“Global trade tensions are ratcheting up as world economic growth slows. However, the new trade deal struck between the U.S. and Japan is a bright spot and will bolster U.S. agriculture’s competitiveness into a key export destination.”
So says Dan Kowalski, vice president of the Knowledge Exchange division at CoBank, in the bank’s October Quarterly Rural Economic Review. But he says there is still plenty of uncertainty as we head into the last quarter of the year.
According to Cobank’s report, the historically late-planted corn crop cast a long shadow through the third quarter with extremely volatile cash corn prices. “End users like ethanol producers and livestock feeders bid old-crop corn supplies higher in anticipation of a short harvest this fall, with prices falling back to levels seen prior to spring planting.
“Farmers continue to hold on to old-crop corn supplies in hopes that prices will recover in the months ahead on local supply shortages. But globally, grain stocks remain ample and are widely expected to dull any significant rallies in corn if harvest reports confirm a smaller-than-expected U.S. crop,” the report continues.
I had the pleasure last month of giving presentations during Husker Harvest Days in Grand Island, Neb., on this very topic—how uncertainty in ag markets will play out. As an aside, it was my first time to attend the show. If you’ve not attended, I suggest you put it on your calendar for next year. It’s a remarkable event.
My answer to how uncertainty in ag markets will play out is…I don’t know. I do know that markets don’t deal well with uncertainty and eventually will sort it out. But it will take some political resolutions, such as with China, for that to fully happen. And the U.S. and China will find resolution, because both sides have no other choice.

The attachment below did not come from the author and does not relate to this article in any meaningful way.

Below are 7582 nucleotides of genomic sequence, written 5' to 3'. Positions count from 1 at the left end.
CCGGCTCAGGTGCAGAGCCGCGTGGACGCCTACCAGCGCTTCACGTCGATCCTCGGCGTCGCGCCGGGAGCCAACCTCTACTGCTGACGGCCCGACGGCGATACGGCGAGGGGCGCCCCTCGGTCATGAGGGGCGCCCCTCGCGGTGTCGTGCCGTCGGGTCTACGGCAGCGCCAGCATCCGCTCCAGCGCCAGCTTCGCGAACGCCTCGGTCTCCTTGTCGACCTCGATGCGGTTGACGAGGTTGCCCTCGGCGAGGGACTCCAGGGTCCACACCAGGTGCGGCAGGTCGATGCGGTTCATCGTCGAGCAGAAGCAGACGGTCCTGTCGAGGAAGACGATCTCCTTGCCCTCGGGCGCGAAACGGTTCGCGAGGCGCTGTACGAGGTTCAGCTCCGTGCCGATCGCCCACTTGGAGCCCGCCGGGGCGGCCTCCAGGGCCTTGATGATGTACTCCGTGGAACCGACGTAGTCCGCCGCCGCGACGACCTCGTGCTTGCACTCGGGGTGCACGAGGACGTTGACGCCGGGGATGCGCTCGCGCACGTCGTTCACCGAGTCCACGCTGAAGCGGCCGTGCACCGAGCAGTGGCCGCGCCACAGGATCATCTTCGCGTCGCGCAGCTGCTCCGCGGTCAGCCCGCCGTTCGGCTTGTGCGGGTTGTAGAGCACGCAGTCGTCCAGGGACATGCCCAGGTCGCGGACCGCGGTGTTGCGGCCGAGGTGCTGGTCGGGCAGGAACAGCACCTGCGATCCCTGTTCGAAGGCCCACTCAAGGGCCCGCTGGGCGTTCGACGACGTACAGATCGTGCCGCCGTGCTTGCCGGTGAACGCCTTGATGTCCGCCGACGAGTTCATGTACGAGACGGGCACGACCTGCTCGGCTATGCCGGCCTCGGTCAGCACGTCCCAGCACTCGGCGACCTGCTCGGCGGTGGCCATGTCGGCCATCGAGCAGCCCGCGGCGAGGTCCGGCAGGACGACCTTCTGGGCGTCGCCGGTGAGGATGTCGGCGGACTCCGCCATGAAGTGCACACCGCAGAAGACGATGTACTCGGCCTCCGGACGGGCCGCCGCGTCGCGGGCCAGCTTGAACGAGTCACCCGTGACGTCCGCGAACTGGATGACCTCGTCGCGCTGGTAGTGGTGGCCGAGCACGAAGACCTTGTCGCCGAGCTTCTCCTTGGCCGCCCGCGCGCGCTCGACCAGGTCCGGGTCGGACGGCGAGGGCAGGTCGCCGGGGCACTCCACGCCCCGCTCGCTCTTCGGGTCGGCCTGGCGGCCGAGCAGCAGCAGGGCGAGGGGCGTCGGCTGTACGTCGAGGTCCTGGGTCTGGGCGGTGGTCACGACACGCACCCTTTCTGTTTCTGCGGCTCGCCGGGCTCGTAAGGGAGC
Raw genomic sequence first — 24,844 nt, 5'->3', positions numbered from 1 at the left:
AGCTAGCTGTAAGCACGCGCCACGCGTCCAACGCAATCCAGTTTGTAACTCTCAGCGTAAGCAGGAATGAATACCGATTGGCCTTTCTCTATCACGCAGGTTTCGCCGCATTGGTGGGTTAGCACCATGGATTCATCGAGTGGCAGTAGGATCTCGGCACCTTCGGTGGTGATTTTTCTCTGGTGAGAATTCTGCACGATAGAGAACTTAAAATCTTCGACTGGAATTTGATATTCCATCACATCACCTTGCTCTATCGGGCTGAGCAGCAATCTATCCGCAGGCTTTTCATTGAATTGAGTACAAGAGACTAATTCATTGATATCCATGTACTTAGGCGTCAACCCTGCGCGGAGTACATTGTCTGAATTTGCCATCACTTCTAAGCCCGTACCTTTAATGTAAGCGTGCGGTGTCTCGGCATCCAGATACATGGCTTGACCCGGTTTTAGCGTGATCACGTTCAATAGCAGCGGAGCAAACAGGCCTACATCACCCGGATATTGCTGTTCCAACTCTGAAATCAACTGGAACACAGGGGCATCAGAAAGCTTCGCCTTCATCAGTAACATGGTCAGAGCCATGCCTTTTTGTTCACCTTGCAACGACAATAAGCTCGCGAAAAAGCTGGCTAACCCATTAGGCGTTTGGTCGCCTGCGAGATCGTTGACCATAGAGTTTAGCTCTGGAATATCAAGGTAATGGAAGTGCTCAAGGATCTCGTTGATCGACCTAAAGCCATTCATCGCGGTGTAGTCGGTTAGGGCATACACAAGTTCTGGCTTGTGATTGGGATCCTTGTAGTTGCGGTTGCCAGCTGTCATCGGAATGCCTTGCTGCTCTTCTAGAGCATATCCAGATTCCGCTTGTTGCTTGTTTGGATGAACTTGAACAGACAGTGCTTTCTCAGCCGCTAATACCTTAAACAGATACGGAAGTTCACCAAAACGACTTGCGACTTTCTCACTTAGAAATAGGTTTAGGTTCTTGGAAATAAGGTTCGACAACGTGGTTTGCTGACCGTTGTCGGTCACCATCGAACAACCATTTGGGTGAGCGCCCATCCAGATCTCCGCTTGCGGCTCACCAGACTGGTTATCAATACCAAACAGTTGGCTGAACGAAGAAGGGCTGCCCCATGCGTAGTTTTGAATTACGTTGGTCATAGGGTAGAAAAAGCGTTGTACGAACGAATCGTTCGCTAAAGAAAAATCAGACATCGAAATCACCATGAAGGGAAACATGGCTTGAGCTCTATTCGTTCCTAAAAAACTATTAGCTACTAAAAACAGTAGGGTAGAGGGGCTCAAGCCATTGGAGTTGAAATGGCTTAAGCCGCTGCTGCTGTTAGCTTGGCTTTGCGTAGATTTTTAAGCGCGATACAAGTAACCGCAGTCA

Back to the corn crop. If last month’s crop tours are any indication, and I think they are, we should have enough corn to go around. Here’s a summary I gave during my presentations:
- 163.3 bushels/acre
- 13.538 billion bushels
- 167.7 bushels/acre
- 13.755 billion bushels
- 169.6 bushels/acre
- 13.875 billion bushels
2018 Harvest (My estimates, based on what I could find. USDA makes it nearly impossible to find what you want on their websites)
- 176.4 bushels/acre
- 14.4 billion bushels
We won’t know for sure what we’ve got for a corn harvest until the combines stop rolling and grain is in the bin. In some places, that may not be until it freezes and the combines can run on the ice. So while this year's corn crop will be down about 4% from last years, according to USDA's estimates, we'll have enough quantity, but the quality may be less than in years past.
What about cattle? “The already volatile U.S. animal protein markets have gotten even more so in the third quarter on nearly every front: feed costs, capacity disruptions, trade flows, political disruptions and the macro economic outlook. The impact of African Swine Fever on global pork supplies is just beginning to be felt in the U.S. animal protein sector,” according to Cobank’s report.
With that in mind, here are cattle price outlooks from the LMIC, the Livestock Marketing Information Center in Denver:
Fed Cattle, Five Area
- Q4 2019—$106-$110
- Q1 2020—$121-$125
750-pound feeders, Southern Plains
- Q4 2019—$140-$143
- Q1 2020—$140-$145
550-pound calves, Southern Plains
- Q4 2019—a $153-$158
- Q1 2020—a $160-$167
- Q3—a $163-$172
- Q4—a $163-$174
Clearly, there are regional differences in feeder and calf prices, but these give a benchmark for your 2020 planning.
“While prices have ridden a rollercoaster so far this year based on expectations, reality is now hitting. Trade volume is expanding and will begin to yield benefits to producers across the meat and poultry industries,” the Cobank report says.
“The expanding trade volume, along with the signing of important trade agreements this summer with Japan and Mexico, will also aid in improving the sluggish level of trade flows so far this year. The new trade deal with Japan also lifts hopes of renewed exports, particularly for U.S. beef and pork.”
We have plenty to look forward to in 2020. Let’s get ready for a good year.